The communist revolution that spanned the nineteenth and twentieth centuries was about concentrating government ownership of capital. Then, in the closing decades of the twentieth century, a counter-revolution swept the world, pushing for just the opposite: disperse capital as widely as possible by getting everybody involved as owners.
Now the counter-revolution is being carried to its logical extreme: if everyone can be an owner, then everyone can be a capitalist, down to the barber, the waiter, and the trash collector. A specter is haunting us again; this time it is the dream of truly democratizing capitalism.
But turning everyone into a capitalist may be as impossible as the communist dream of turning everyone into an inspired socialist worker. Interest in the arcane principles of finance has always been an inclination particular to people who love to pore over numerical tables and study mathematical formulas. These people sometimes make themselves rich, and it would seem nice if everyone could do that. But the varying talents, foibles, and psychological predilections of men and women make this impossible.
The new spirit of democratic capitalism goes by different names and mobilizes a variety of symbols. But, however we describe it, the idea that the masses should be owners is growing everywhere.
In Britain, for example, Tony Blair articulates a vision of “a nation of savers and asset-holders.” His plans have been called “asset-based policies,” a term that has grown in popularity since Michael Sherraden’s 1991 book Assets and the Poor: A New American Welfare Policy . In the United States, President George W. Bush calls his dream the “ownership society.” In China, the National People’s Congress in 2004 re-defined entrepreneurs and individual proprietors as “builders of the socialist cause,” and included them in the Patriotic United Front.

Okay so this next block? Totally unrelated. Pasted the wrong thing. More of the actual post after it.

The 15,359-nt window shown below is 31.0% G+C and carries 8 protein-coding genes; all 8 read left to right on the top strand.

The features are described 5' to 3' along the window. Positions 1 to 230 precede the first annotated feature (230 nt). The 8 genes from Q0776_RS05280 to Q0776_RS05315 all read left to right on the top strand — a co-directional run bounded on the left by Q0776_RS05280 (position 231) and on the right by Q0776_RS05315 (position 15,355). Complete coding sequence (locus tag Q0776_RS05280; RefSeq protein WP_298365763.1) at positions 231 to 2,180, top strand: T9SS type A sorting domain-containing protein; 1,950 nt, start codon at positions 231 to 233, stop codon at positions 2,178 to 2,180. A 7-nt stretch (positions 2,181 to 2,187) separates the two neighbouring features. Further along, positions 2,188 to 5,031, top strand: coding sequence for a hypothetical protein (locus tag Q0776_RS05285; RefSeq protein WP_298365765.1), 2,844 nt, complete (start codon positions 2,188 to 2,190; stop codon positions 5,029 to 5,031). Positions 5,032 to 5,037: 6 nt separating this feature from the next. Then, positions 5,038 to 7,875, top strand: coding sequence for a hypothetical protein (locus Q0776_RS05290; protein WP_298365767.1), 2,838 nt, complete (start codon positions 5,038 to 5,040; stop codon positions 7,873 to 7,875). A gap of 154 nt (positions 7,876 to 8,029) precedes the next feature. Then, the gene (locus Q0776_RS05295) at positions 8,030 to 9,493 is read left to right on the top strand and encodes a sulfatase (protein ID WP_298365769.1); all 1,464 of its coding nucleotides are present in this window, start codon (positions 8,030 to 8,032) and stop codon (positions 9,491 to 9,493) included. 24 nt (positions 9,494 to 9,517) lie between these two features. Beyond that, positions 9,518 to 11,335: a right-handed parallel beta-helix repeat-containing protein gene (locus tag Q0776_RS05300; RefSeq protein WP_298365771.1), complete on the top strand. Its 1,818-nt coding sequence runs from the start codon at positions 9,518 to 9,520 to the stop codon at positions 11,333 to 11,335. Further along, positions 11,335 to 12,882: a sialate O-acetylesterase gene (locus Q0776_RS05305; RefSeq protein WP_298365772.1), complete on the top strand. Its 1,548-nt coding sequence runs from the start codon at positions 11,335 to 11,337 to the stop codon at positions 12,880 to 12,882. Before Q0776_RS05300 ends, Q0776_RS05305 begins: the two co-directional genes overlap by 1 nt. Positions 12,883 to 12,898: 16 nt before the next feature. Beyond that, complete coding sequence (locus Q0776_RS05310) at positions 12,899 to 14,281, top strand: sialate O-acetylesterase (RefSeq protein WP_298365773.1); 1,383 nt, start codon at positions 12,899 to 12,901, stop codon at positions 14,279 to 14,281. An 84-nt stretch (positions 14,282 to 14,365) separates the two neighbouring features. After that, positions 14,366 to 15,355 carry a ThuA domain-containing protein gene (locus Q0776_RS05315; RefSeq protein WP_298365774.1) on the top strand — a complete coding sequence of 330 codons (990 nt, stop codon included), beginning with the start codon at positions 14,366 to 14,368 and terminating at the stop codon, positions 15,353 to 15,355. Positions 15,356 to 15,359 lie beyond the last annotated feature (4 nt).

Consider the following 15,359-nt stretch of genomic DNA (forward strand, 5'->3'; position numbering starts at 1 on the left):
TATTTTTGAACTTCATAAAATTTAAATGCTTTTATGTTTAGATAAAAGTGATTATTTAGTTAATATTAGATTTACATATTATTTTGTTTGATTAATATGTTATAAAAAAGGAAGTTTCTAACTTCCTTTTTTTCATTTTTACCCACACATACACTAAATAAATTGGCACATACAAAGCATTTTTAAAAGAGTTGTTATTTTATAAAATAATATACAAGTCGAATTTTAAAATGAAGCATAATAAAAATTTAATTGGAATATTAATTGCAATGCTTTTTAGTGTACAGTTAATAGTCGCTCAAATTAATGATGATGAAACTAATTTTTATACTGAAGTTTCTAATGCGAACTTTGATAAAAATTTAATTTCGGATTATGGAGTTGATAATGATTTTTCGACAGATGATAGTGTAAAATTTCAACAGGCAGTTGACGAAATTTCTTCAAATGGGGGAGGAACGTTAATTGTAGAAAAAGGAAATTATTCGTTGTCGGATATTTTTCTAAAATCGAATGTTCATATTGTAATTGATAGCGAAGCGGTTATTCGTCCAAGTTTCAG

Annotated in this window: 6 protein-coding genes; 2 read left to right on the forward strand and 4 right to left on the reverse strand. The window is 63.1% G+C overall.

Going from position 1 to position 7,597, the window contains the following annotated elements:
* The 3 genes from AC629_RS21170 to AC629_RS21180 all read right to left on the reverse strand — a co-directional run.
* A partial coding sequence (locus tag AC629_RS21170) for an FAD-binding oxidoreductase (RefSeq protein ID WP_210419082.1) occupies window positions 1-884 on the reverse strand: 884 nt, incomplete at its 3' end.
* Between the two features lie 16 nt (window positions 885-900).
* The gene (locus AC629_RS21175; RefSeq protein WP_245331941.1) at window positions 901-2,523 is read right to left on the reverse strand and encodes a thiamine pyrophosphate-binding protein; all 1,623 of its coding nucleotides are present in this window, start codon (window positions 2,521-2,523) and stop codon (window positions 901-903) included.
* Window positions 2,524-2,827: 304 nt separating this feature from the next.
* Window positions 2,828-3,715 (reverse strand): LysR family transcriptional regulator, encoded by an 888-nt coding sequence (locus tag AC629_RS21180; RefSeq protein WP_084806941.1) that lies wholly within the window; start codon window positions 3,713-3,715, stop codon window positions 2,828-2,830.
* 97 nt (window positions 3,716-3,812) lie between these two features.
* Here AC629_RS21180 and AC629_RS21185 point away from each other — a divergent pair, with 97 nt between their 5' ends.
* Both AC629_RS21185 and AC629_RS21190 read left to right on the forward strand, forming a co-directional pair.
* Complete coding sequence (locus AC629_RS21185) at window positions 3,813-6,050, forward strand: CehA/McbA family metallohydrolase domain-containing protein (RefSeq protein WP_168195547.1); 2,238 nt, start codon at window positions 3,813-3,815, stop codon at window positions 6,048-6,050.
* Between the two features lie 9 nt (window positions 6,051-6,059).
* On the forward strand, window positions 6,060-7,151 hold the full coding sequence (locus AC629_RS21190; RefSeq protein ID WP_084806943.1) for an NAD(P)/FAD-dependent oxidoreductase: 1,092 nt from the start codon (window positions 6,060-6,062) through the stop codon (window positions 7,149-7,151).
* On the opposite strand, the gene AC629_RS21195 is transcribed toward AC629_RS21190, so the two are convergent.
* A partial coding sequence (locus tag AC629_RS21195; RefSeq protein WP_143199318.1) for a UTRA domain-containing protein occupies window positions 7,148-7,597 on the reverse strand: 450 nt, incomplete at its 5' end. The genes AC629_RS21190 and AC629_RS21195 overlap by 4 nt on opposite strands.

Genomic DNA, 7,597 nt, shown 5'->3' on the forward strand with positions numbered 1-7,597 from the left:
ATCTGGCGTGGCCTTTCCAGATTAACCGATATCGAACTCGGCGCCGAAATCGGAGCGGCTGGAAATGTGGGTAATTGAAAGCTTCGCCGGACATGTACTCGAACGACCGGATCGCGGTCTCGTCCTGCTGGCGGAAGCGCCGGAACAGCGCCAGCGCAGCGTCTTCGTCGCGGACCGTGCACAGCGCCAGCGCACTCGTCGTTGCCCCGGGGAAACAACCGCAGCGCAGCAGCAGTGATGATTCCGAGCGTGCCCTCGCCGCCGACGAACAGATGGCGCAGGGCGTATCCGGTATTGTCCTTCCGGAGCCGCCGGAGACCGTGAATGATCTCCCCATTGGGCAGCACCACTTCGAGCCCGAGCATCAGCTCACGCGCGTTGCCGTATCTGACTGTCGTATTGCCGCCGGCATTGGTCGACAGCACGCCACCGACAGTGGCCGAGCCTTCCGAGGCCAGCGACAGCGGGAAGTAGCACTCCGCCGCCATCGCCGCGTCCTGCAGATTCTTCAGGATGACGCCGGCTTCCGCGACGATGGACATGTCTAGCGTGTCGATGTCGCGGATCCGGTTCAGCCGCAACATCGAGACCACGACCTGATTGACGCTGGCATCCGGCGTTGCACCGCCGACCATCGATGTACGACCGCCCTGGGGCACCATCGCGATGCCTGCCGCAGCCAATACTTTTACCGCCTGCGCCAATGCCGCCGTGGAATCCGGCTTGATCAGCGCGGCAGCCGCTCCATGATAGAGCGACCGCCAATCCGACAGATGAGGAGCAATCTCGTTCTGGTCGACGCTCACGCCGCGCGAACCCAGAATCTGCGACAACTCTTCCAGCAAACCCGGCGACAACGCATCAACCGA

Governments around the world are spending money on regulating and monitoring their stock markets so that they are safer for individual investors, and so that investor interest in these markets will grow. They are also trying to develop their housing finance in order to expand homeownership. Some are talking about letting people own their social security contributions, in the form of personal retirement accounts, their health care through health savings accounts, and their education through educational savings accounts and school vouchers.
This is an attempt at a real revolution, not a return to an earlier capitalist past. It is about experimenting with creative new economic institutions that have never been seen before. The general concept of “ownership” is not by itself a roadmap to a successful new economy, and there are myriad interpretations of how to carry out the revolution. Revolutions are always experiments, and they are always an adventure.